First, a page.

Driving on the motorways

Driving on motorways

Whatever part of National Highways' network you’re driving on, we want you to stay safe and know what to do if anything goes wrong.

We explain the main features of the motorway, and we provide advice and guidance on safer driving and what to do in an emergency.

Know when you're driving on a smart motorway

Around 10 per cent of the motorway network is now made up of smart motorways. So it's important to be able to recognise their features and how they work together.

On some motorways the hard shoulder has been converted into a permanent extra lane. Emergency areas are placed at intervals alongside the highway.

On busier sections of some motorways, the hard shoulder can be temporarily opened to traffic as an extra lane.

These technology-enabled sections of motorways have enhancements such as:

  • electronic message signs that display red X signals and variable speed limits
  • sensors to monitor traffic volumes
  • CCTV cameras
  • emergency areas, with emergency roadside telephones

What does the Red X sign mean?

What do the traffic signs and signals mean?

What to do in an emergency

Go left. Leave at the next junction or service area if you can. If that’s not possible, move left onto the hard shoulder or nearest emergency area. Don’t put out a warning triangle or try to repair your vehicle yourself.

If you can, get yourself and any passengers out of the vehicle via the passenger door, and get behind the safety barrier where there is one, and if it is safe to do so, and on to the verge. If you're on a verge be aware of any unseen hazards such as sudden drops, uneven ground or debris. Keep clear of your vehicle and moving traffic at all times. If you don’t, moving traffic could collide with your vehicle, forcing it into you and your passengers.

If your car stops unexpectedly and it isn’t safe to get out:

  • stay in your vehicle
  • keep your seatbelts and hazard warning lights on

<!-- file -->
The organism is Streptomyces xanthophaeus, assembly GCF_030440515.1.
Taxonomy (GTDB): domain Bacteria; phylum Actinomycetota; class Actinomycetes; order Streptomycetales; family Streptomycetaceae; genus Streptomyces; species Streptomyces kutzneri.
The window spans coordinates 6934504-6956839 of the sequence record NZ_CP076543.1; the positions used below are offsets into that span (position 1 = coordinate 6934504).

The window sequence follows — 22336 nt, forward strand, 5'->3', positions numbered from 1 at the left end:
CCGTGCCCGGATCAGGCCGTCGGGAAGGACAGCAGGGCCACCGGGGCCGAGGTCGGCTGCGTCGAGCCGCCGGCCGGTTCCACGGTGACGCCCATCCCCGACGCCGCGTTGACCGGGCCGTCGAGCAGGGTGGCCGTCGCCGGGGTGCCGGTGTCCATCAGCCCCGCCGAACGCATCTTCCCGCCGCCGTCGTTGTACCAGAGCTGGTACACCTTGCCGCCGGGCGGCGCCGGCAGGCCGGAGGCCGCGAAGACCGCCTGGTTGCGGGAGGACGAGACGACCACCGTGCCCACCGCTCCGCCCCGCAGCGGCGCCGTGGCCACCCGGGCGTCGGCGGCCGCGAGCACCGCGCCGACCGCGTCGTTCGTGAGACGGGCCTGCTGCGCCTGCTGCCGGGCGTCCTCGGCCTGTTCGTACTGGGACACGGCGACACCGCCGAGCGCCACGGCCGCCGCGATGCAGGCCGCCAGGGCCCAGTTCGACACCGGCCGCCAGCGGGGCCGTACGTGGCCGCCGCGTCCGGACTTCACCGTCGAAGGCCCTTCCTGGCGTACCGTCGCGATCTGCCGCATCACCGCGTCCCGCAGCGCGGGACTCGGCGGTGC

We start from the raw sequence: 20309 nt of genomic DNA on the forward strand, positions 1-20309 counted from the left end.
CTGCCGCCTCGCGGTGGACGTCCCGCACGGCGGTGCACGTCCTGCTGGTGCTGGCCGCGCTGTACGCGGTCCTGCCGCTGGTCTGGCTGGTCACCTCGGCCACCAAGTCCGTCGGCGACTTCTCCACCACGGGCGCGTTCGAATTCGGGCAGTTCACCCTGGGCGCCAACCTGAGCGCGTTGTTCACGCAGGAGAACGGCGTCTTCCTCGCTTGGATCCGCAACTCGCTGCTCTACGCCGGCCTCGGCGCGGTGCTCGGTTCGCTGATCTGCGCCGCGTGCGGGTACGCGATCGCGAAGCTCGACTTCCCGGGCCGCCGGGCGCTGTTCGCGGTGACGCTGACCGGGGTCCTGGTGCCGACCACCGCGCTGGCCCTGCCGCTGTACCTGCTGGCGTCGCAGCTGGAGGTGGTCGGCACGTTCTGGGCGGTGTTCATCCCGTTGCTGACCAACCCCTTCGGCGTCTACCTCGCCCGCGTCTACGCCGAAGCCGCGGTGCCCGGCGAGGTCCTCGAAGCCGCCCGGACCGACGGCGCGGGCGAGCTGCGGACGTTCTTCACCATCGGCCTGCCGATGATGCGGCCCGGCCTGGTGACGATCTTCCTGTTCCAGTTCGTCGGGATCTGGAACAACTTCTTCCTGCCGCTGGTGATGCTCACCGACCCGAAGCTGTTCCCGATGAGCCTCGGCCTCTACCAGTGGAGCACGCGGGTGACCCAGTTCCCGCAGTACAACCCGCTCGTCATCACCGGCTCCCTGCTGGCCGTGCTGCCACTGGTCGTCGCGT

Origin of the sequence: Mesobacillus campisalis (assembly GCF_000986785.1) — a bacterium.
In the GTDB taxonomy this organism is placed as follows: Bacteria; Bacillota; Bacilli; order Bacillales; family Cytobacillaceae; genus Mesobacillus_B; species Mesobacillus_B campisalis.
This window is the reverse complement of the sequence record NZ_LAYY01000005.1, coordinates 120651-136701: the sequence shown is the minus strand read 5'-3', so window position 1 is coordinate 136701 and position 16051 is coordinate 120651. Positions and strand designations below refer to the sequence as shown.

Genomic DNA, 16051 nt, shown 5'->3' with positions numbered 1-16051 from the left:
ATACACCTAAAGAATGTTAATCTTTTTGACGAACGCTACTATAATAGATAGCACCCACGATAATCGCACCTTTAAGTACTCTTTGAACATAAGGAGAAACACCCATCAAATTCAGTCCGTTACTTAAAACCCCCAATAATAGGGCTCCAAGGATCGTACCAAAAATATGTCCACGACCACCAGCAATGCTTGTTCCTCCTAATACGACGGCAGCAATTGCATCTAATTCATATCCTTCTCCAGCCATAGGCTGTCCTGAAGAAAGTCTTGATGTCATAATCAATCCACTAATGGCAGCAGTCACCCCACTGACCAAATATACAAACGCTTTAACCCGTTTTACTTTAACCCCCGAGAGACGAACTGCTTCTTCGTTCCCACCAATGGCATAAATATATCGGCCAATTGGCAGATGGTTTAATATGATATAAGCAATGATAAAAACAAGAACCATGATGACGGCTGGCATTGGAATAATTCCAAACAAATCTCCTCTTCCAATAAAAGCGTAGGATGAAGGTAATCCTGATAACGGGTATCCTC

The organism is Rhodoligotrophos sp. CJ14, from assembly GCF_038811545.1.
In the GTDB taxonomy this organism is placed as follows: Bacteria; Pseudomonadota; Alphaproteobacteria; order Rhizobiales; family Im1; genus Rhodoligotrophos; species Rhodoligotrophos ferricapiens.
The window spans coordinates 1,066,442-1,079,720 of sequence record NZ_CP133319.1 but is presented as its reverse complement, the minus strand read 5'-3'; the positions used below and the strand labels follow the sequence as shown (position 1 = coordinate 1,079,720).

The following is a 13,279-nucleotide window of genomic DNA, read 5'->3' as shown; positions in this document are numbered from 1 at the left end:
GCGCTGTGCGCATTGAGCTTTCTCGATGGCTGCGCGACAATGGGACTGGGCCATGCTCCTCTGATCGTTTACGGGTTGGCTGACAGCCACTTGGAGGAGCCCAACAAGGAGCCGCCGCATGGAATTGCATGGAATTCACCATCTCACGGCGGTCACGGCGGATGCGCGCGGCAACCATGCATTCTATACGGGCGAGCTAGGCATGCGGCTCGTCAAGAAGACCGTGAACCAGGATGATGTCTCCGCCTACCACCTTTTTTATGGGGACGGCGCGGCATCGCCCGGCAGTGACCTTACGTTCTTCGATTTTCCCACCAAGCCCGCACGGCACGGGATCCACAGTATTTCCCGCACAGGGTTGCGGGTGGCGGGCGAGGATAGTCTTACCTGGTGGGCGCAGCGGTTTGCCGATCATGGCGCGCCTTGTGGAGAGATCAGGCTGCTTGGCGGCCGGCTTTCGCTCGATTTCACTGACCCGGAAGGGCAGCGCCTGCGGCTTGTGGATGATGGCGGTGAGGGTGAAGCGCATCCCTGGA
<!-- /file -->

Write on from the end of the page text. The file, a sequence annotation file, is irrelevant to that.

• call 999 immediately. Alternatively, press your SOS button (if your vehicle has one) and ask for the police. The emergency services can alert us, so we can close motorway lanes and send other help as required, such as a Traffic Officer
  • tell the operator if you're disabled and/or a vulnerable motorist - such as an older person or travelling alone

If you have a hearing, speech or physical impairment that means you can’t use an emergency roadside phone, text us on 0738 028 3600 for roadside assistance.

We also offer British Sign Language users the SignLive service for getting in touch with our customer contact centre. Both are available 24 hours a day, every day of the year.

See guidance for motorcyclists on the Driver & Vehicle Standards Agency's website.

Breaking down on a motorway with a hard shoulder
Illustration of a motorway with a hard shoulder;
Breaking down on a motorway without a hard shoulder
Illustration of a motorway without a hard shoulder;
Breaking down in a live lane or in roadworks
Illustration of broken down car in live lane with hazard lights on;
If you're involved in a collision
Illustration of a car hitting the back of another car;

Help protect yourself and other drivers

Stay within the speed limit and keep left unless you’re overtaking. This helps to keep you and other road users safe, and to keep traffic flowing as smoothly as possible.

Plan ahead. Check that your vehicle is safe and roadworthy, and that you have enough fuel for your journey. Remember to plan for breaks and don’t drive when you’re tired.

If you or anyone in your vehicle is unable to follow our breakdowns advice for any reason, stay in your vehicle, keep your seatbelts and hazard warning lights on and call 999 immediately.

Don't stop to assist another vehicle that has broken down or been involved in a collision. You may feel you want to help, but it's safer to call National Highways, or if there is an immediate risk to life call 999.

Keep the following items in the car if you can:

  • Warm clothes
  • Hi-vis jacket
  • A torch
  • Breakdown cover details

Make sure you have these items with you before you set off on a long journey:

  • Any medication you need
  • Charged mobile phone
  • Food and water